Four Human Resource Factors to Consider on the Lean Six Sigma Journey

Nov. 27, 2012
Ignore these and risk compromising your improvement efforts.

When we think of Lean Six Sigma implementations, we typically first consider process flow, value streams and opportunities for significant financial improvement. Often missed are the key ramifications for human resource strategy within the manufacturing operations, as well as back-office support.

When beginning the Lean Six Sigma journey (or continuing that journey by taking improvements to the next level), several factors for recruitment and training must be taken into consideration or the results of the journey risk compromise.

1. Training isn’t a budget line-item.  It’s a pathway to success!

All too often, training is discussed, it’s budgeted for, but it’s never implemented.  When business is good and manufacturing operations are busy, management won’t commit time for training.  When business is poor and manufacturing operations are slow, management won’t commit to training because of poor cash flow.  The bottom line is that there’s never a great time to train, because there’s never a time when cash is plentiful and time is plentiful.  To develop a learning culture within the employees of a manufacturing firm, training must be viewed as a pathway to success rather than a discretionary budget item.

Training in a Lean Six Sigma company isn’t optional.  It’s required for continuous improvement.

2. The ability to see problems, envision solutions and adapt to change is a basic job requirement for all positions.

When interviewing candidates for blue-collar jobs in a manufacturing environment, there’s a tendency to focus on past employment history, skilled trade status, years of experience and the recommendations of a few past supervisors.  Manufacturing management seeks to identify the level of technical skill for the individual (be it electrical, hydraulics, assembly or other disciplines).

Unfortunately, it is exceedingly rare that management assesses the ability of blue-collar staff to evaluate situations, identify problems and formulate solutions.  These skills should be considered as important as knowing which wrench to use or how to wire a circuit.  Ultimately, these skills will provide management with grass-roots knowledge of process deficiencies and solutions that will work.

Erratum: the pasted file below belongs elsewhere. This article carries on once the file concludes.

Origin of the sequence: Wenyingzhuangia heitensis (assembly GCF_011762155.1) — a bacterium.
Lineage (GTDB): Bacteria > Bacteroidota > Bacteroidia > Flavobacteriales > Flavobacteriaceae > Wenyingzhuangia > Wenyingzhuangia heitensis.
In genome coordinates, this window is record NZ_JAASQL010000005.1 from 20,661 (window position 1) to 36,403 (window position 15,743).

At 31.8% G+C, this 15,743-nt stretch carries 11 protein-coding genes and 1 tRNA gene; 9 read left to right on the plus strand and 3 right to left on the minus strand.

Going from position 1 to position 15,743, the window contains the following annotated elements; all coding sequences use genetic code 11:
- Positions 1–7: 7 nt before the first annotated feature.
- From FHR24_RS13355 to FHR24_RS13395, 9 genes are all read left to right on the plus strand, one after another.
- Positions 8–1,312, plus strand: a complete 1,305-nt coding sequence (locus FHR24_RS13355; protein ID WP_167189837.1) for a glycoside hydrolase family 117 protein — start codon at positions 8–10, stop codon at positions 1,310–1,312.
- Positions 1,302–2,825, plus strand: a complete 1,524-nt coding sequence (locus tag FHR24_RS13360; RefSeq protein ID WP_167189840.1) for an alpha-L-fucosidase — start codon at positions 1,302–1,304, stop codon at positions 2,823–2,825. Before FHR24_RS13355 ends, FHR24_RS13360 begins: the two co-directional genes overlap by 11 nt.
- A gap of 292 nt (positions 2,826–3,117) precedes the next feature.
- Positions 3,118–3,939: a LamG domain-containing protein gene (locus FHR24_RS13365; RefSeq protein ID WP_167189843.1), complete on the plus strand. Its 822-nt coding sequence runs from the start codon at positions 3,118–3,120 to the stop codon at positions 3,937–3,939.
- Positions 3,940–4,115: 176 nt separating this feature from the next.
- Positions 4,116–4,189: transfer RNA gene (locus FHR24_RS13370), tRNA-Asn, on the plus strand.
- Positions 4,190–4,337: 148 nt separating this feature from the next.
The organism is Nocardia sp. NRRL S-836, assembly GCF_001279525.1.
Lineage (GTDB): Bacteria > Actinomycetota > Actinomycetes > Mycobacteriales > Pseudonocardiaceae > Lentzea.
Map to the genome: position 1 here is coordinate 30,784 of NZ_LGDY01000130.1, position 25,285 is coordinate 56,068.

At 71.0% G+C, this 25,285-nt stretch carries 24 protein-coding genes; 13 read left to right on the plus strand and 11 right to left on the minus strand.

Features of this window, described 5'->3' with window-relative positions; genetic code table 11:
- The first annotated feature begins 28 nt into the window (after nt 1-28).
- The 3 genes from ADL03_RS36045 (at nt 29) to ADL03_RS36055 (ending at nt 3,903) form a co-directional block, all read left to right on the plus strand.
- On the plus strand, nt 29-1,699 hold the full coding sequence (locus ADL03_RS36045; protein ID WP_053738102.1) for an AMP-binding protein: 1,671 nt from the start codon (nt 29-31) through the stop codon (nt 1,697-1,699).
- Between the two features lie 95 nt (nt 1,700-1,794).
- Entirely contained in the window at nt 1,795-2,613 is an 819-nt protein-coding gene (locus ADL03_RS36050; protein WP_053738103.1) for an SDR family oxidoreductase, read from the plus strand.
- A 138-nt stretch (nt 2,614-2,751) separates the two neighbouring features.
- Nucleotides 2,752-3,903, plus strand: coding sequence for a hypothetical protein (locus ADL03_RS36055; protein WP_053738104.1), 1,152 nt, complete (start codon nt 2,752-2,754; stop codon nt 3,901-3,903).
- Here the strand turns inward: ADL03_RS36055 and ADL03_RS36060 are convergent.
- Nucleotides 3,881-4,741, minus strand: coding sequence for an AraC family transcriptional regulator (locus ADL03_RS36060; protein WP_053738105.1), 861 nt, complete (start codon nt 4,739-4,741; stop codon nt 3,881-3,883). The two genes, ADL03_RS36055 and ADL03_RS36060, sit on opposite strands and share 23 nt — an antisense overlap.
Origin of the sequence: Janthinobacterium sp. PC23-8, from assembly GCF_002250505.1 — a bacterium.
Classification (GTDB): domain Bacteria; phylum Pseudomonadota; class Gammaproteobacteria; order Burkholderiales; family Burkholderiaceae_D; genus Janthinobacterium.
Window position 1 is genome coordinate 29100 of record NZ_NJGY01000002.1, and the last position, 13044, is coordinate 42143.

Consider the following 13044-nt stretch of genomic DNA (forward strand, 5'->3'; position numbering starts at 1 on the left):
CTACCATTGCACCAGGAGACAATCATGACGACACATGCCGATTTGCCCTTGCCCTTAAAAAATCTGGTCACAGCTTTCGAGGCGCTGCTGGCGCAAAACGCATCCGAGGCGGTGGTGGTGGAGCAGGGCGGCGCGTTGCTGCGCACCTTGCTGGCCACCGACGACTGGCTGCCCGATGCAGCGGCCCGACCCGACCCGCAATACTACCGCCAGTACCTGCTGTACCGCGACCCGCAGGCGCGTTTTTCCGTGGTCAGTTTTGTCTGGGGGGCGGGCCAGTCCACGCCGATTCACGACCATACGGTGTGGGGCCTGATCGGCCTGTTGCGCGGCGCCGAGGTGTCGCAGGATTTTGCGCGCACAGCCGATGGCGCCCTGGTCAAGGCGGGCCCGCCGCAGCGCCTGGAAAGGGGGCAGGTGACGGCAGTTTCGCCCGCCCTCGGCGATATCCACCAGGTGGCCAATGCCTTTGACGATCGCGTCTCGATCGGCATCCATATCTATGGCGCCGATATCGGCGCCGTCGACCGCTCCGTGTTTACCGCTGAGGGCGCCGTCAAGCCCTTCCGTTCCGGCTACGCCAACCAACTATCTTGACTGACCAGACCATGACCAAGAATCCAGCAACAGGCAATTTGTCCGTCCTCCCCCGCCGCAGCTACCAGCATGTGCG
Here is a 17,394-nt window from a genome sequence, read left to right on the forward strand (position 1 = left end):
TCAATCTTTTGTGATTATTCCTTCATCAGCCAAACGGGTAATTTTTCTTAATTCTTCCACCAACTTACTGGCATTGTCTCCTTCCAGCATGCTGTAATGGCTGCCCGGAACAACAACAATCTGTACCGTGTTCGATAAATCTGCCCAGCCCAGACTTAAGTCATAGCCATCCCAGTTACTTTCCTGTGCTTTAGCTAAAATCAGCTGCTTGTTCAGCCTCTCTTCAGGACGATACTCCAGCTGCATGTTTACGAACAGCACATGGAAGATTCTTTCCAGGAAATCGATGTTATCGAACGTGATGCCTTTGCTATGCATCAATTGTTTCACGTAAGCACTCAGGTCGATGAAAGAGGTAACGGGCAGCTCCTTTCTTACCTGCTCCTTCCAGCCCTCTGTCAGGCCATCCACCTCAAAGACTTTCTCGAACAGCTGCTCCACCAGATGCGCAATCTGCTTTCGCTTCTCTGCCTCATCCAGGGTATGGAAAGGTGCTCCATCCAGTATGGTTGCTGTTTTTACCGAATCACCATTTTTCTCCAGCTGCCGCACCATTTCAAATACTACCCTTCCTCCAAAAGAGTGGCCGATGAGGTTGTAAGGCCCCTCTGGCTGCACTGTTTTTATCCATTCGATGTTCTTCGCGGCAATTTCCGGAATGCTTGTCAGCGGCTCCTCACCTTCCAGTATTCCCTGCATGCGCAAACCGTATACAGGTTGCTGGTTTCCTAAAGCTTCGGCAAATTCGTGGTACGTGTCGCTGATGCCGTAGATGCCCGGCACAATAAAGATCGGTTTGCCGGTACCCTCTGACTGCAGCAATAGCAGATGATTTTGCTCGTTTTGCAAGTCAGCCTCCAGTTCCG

3. Managers and supervisors are expected to be facilitators, not dictators.

A major human resource challenge occurs during the Lean Six Sigma journey.  The leaders of the organization, many of whom may be most comfortable dictating instructions and orders to their reports will now be required to facilitate discussions and seek feedback (some of which may be negative) on operational practices in order to optimize performance.  The best supervisors and managers are those who can elicit strong feedback from their employees, facilitate discussion and problem-solving, and enable resolution through team effort.

4. Improved process flow is a team sport.

Historically, employees in a manufacturing environment are driven to optimize their individual performance in order to maximize economic incentives.  In a well-structured Lean Six Sigma environment, incentives (while still mostly individual-oriented) will include significant incentives for meeting team and company KPIs.  They should also incentivize team work and efforts to continually improve.  In a Lean Six Sigma environment, the optimized performance from order-to-delivery is far more important than the optimization of any one resource.

As the Lean Six Sigma journey is either started or continued at your manufacturing firm, please consider not only the financial aspects of improvement, but the necessary human resources infrastructure and process development that is needed in order to be successful.

Jason Piatt is president of Praestar Technology Corp., a provider of consulting and training services to manufacturers in the Mid-Atlantic region specializing in lean, Six Sigma & strategy formation.

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